Any major change initiative requires effort to bring people along and get them committed. The keys to doing so are stakeholder involvement, communication, and involvement.
A few years ago, we were asked by a large pharmaceutical manufacturing company to help transition ten of its fifteen plants to a just-in-time inventory system. The technical aspect of change was led by another consulting firm. But as the “go live” date approached, senior leaders realized that front-line operators weren’t as committed to the new system as those who had been involved in the analysis.
We weren’t surprised by this finding for two reasons. First, not everyone can participate in the scoping, diagnosis, planning, and design phases of such a large project. Diagnosis and design teams are often formed with representatives to ensure perspective from across the organization. But those not asked to participate can feel left out, confused, or even unaware of the change.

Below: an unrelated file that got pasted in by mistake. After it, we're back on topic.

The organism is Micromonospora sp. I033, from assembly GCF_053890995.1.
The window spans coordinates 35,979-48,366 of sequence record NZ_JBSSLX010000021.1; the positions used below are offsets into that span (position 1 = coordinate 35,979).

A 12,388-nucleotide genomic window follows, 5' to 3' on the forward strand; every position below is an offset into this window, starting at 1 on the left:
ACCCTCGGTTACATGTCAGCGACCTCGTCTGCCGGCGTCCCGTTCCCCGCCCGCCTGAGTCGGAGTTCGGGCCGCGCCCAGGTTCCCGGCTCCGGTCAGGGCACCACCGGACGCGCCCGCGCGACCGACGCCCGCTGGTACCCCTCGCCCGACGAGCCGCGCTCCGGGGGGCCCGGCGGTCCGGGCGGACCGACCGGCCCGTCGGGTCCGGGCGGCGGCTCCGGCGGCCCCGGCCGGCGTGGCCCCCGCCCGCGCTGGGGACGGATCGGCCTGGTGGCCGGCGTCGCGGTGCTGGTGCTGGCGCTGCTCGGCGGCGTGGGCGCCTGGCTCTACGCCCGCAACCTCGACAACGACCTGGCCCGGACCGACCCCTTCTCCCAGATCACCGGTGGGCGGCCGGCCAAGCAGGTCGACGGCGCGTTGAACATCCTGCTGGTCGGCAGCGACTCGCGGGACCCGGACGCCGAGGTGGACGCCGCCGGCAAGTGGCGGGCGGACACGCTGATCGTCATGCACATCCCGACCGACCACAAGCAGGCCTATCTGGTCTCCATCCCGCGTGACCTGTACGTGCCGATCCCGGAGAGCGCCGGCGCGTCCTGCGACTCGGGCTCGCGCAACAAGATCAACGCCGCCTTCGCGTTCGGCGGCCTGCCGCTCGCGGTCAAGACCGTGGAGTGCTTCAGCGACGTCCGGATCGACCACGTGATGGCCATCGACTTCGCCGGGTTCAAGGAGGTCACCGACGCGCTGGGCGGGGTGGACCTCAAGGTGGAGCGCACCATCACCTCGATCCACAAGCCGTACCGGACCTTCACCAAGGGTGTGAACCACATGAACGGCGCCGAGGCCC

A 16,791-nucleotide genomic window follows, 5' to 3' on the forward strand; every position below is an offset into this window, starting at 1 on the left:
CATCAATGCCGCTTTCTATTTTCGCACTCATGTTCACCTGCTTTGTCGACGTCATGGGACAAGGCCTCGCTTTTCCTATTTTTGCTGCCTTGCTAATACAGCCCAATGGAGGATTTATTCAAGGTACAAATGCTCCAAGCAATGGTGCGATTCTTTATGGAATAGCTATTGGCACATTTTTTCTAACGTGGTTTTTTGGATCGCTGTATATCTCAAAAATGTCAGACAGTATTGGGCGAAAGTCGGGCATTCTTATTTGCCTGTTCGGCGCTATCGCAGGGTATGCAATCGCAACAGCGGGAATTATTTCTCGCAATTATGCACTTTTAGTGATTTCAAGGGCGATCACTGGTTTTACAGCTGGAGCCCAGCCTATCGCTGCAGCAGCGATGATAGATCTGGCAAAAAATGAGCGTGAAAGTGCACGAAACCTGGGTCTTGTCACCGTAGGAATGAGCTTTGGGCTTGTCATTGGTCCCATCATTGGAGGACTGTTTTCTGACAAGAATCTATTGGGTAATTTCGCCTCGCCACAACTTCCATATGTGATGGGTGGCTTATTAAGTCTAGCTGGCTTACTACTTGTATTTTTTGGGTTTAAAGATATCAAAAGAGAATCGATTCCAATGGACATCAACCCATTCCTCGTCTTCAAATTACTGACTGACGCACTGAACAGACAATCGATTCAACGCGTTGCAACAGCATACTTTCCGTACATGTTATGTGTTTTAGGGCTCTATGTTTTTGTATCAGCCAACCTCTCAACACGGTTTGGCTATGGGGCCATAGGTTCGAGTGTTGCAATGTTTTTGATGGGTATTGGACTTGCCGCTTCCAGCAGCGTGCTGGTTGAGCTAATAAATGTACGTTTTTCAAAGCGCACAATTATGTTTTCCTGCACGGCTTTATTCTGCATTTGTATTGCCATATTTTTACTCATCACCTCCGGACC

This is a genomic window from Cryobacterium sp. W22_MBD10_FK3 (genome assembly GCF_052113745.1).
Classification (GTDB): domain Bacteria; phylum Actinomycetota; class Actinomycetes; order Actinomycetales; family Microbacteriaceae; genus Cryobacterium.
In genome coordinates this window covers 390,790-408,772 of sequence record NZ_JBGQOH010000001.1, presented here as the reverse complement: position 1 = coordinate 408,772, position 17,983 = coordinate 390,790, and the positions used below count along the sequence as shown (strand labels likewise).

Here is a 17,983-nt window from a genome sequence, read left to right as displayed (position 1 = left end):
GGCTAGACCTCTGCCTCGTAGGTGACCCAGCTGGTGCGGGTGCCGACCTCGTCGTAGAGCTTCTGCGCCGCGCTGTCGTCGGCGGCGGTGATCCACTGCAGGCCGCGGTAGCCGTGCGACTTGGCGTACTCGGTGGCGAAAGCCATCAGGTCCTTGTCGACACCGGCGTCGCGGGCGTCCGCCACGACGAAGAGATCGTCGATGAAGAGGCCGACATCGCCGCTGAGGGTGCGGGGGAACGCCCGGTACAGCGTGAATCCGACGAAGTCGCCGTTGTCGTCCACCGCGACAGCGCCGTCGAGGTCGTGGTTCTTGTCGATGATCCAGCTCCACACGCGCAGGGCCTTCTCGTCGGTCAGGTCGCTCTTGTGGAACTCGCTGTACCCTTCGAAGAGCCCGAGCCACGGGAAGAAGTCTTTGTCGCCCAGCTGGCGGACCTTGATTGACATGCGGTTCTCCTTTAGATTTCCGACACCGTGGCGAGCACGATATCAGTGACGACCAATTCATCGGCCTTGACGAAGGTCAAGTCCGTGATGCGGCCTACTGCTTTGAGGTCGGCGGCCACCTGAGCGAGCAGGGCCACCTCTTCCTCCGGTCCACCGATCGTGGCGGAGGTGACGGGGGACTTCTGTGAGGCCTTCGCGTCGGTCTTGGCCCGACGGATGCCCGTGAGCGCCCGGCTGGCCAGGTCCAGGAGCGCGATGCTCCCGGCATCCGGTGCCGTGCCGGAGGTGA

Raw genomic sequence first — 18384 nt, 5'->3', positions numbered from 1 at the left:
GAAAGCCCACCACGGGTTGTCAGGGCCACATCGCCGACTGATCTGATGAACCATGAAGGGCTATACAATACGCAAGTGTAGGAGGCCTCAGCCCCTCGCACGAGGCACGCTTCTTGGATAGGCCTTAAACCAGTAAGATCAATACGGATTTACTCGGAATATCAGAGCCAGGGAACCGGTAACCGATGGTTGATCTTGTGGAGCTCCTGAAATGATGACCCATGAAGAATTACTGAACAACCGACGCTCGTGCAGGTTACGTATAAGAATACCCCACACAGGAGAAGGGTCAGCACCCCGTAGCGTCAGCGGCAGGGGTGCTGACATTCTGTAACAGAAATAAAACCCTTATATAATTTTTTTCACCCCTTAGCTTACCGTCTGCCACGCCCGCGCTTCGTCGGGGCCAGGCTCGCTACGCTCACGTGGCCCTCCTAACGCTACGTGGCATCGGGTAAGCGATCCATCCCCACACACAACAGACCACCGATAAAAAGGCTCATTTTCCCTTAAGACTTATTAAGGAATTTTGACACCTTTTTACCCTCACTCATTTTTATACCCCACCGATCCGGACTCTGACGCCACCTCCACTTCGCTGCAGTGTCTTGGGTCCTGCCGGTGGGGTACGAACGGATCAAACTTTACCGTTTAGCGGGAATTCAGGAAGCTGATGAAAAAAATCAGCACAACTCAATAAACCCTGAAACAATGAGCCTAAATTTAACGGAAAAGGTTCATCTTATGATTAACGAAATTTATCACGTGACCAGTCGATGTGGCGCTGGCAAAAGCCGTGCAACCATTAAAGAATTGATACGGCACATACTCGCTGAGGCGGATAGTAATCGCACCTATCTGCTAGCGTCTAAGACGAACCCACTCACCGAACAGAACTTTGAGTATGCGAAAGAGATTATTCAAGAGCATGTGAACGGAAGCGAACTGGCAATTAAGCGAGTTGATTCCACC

Second, because of the complexity of the technical change to processes and systems, very little resource had been allocated towards the human side of the change. There was a video in the lunchroom streaming information about the project in two different languages. But it felt more like a sales pitch than an interactive dissemination of information that operators needed.
When we were hired, they were only six weeks from “go live.” Not enough time to get real commitment from so many employees. Ultimately it took another six months to get the commitment necessary before any significant change could happen.
The ability to accelerate organizational change is arguably the most important role of a leader, yet one of the least understood. While the leaders at the pharmaceutical company had a long-range strategy and were executing on their short-term plans, few had mastered the art of getting people to change the way they would need to approach their new jobs.
Great leaders of change positively impact business performance by making change part of their leadership agenda. During this process, we were reminded of the importance of three simple yet effective tools in enabling change—tools that if used consistently will change how leaders lead change.
Stakeholder Analysis and Engagement